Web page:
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Halloween (2007)
Rated R

Starring: Malcolm McDowell, Sheri Moon-Zombie, and Tyler Mane

Rating:
***
out of
*****

The Halloween movie series has had more twists and turns than any casual fan would (or could) care to remember.

First, there was the original 1978 Halloween, a now-canonical slasher film, which was directed (and co-written) by John Carpenter and told the story of Michael Myers, a seemingly possessed murderer who goes on a killing spree in Haddonfield, Illinois. In 1981, an unnecessary sequel -- Halloween II -- attempted to cash in on the popularity of the original. In 1982, the studio decided to release Halloween III: Season of the Witch, a completely unrelated film about killer Halloween masks, in an attempt to tell a "Halloween-related" story each year under the Halloween brand name. When that idea bombed, Michael Myers returned in 1988's Halloween 4: The Return of Michael Myers, which began a three film story arc featuring increasingly complicated mythology to explain the continuing series. Each of the entries earned less money than the one before and, finally, the sequels stopped. In 1998, to mark the original film's 20th anniversary, Halloween H20 was released and it entirely ignored any of the post-1981 storylines and attempted to provide some closure to the series. But, since it was successful at the box-office, yet another sequel was produced in 2002: Halloween Resurrection.

In 2007, Rob Zombie, director of House of 1000 Corpses and The Devil's Rejects, took over the series' reins and "reimagined" the original 1978 film. This new film is a sort of "reboot" for the series -- and actually serves as a prequel to as well as a remake of the original film.

The new Halloween begins with the story of young Michael Myers (Daeg Faerch.) His mother, Deborah (Sheri Moon Zombie,) is a stripper, his older sister, Judith (Hanna Hall,) is a promiscuous teenager, and his younger sister is a mere infant. They all live with his mother's deadbeat boyfriend, Ronnie (William Forsythe,) in a abusive environment. Michael has a penchant for wearing Halloween masks and killing small animals. A run-in with the school principal brings him to the attention of Dr. Sam Loomis (Malcolm McDowell), a psychologist who fears Michael's animal torture may lead to increasingly brutal crimes. Before anyone can do anything to curb his murderous appetite, Michael beats a student to death on school property. That same night -- Halloween, 1978 -- Michael brutally slaughters Ronnie, Judith, and Judith's boyfriend.

Michael is found guilty of first degree murder and sent to Smith's Grove, a mental institution, where he is the primary patient of Dr. Loomis. Initially, Michael claims to not remember the killings. Over time, Michael gets less responsive to treatment and withdraws into making and wearing a variety of masks. Finally, he snaps and murders a nurse who insults him. After that, his mother commits suicide and Michael stops talking to anyone.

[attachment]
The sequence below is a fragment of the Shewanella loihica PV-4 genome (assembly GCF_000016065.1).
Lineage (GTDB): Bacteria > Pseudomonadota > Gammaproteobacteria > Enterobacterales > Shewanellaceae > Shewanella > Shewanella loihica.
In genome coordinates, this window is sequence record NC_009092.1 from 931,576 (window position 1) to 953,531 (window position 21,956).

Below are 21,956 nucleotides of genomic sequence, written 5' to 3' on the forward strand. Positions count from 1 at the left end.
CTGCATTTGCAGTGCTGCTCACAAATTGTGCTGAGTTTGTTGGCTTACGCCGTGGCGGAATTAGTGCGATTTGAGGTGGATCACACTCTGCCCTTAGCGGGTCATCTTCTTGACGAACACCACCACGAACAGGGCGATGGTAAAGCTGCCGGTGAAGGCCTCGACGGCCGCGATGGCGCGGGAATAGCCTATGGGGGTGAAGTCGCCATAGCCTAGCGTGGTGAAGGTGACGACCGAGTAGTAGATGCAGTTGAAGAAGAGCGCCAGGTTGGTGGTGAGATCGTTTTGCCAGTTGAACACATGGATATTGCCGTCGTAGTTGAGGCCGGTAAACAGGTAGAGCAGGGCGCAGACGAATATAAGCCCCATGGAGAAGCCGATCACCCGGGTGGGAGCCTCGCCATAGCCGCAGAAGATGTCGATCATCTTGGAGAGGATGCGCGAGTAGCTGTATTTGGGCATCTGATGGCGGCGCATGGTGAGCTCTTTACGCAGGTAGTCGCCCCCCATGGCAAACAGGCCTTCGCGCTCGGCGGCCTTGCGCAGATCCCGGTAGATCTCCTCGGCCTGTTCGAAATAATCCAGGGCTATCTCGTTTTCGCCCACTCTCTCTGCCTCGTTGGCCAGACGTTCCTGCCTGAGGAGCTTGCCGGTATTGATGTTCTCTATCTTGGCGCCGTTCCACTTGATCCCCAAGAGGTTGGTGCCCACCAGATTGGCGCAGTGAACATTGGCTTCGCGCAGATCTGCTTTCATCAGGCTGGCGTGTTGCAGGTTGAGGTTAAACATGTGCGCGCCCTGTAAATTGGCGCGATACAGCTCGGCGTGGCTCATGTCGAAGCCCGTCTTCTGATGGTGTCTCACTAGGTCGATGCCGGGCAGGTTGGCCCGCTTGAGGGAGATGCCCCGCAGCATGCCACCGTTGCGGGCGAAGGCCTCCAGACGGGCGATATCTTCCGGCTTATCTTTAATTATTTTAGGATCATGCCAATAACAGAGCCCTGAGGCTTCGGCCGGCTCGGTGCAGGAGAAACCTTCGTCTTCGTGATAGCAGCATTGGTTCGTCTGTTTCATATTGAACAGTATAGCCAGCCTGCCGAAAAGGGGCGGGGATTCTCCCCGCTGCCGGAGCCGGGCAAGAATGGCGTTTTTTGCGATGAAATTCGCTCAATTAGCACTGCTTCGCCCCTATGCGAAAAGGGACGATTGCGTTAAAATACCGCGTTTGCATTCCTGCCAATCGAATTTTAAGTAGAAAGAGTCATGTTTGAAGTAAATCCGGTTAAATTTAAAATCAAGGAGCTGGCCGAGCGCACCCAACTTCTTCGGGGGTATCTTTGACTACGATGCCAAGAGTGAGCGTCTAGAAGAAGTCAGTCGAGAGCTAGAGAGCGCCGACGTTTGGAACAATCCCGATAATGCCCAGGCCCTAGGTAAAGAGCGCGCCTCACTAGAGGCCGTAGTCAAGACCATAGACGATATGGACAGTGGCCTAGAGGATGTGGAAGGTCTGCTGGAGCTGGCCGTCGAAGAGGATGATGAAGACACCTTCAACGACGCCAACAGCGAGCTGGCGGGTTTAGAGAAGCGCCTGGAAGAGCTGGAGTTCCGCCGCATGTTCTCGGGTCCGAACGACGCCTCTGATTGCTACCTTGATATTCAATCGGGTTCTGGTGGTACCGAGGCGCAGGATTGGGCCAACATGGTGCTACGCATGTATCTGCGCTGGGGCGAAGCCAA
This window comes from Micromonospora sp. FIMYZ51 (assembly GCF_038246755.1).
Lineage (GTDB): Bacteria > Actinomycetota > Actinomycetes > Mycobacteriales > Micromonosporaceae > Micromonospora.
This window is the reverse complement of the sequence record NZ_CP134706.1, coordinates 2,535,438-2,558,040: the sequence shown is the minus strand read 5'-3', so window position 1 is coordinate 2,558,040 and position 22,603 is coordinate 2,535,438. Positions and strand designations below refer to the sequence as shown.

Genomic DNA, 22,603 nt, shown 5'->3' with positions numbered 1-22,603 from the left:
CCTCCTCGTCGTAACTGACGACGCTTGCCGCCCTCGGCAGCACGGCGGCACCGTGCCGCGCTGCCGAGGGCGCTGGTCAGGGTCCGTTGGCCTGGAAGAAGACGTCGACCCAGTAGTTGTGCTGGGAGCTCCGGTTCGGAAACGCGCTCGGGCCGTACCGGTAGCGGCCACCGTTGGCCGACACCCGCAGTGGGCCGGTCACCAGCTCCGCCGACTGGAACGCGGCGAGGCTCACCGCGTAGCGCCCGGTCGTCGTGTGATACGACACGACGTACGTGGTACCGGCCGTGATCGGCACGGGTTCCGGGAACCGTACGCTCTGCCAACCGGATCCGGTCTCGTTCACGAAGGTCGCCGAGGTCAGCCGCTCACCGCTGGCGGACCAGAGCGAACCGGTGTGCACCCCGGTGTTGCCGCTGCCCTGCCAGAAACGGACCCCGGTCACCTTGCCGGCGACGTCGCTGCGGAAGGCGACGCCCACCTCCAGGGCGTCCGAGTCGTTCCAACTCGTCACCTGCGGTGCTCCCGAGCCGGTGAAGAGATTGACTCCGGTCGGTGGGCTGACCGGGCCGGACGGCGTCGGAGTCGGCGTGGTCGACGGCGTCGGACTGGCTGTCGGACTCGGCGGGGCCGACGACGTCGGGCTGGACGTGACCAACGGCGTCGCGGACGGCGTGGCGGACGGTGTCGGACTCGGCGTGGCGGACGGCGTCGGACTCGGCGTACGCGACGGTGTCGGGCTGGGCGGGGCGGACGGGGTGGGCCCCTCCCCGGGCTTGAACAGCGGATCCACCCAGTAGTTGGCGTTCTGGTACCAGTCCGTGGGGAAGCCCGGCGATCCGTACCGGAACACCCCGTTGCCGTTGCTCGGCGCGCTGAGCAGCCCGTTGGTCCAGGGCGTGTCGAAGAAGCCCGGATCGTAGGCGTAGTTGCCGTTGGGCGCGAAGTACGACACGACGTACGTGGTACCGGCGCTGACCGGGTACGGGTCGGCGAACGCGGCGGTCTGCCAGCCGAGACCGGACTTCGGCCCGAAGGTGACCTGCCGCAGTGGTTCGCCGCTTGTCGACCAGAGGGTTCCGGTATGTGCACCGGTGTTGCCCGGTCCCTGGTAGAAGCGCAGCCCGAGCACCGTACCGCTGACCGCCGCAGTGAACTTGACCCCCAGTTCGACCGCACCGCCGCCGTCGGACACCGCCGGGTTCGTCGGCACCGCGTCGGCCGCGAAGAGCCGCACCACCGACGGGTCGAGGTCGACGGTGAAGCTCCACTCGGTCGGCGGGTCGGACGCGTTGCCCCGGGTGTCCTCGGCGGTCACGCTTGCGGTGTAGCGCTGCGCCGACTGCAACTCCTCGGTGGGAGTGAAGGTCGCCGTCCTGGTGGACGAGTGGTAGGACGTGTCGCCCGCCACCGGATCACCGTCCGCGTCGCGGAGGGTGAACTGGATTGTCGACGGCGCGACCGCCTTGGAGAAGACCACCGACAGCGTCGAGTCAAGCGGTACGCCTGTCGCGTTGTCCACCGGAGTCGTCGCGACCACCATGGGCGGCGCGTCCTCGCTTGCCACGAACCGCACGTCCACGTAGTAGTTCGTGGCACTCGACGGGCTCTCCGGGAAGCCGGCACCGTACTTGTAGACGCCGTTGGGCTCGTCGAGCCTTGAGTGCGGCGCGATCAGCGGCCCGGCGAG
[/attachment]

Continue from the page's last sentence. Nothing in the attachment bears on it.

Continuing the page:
Fifteen years later, Michael has grown into a large, powerful man (Tyler Mane) who does nothing but sit in his cell and make masks. When two guards bring a female inmate to Michael's cell to rape her, Michael brutally kills them and escapes the facility. Loomis fears he will return to Haddonfield. The date is October 31st.

Remaking -- or reimagining -- a classic film is a dangerous thing to do. I'm not sure whether Rob Zombie is trying to put his spin on the classic character or update the story for a newer, more desensitized audience that wouldn't be scared by the original film. At best, the resulting product is an interesting, if overly gory, mess of a film. Zombie's idea to flesh out Michael's backstory is admirable but leaving it a mystery -- as the original did -- left his origins to your imagination. You had to ask yourself, "What could have possibly created such a horrific killer?" In Zombie's film, he's the result of a broken home and neglect. Not exactly unique.

One thing that is consistently visible throughout the movie is Zombie's love of the horror genre. He pays numerous tributes to the original Halloween and even some of the sequels. Danielle Harris, who played a major character in Halloween 4 and 5, returns to the series to play Annie Brackett, for example. The cast list reads like a horror trivia fan's wet dream. B-movie veterans Richard Lynch, Danny Trejo, Bill Moseley, Udo Kier, and Clint Howard are all featured in small roles.

If you're a horror fan, Halloween is worth seeing but don't expect to love it. If you sit down to watch it with the intent to compare it to the original, the newer film comes off as inferior and even vulgar. On its own merits, Halloween is a disturbing but ultimately disappointing horror movie. It's Rob Zombie's best work so far, but he has a long way to go to be as innovative or interesting as John Carpenter.

Trivia: In the opening scene of the movie, the song "God of Thunder" by KISS is played and young Michael Myers is seen wearing a KISS t-shirt. KISS is a major influence on Rob Zombie's music career and the inspiration for the make-up and costuming for his band White Zombie. (Source: The Internet Movie Database)

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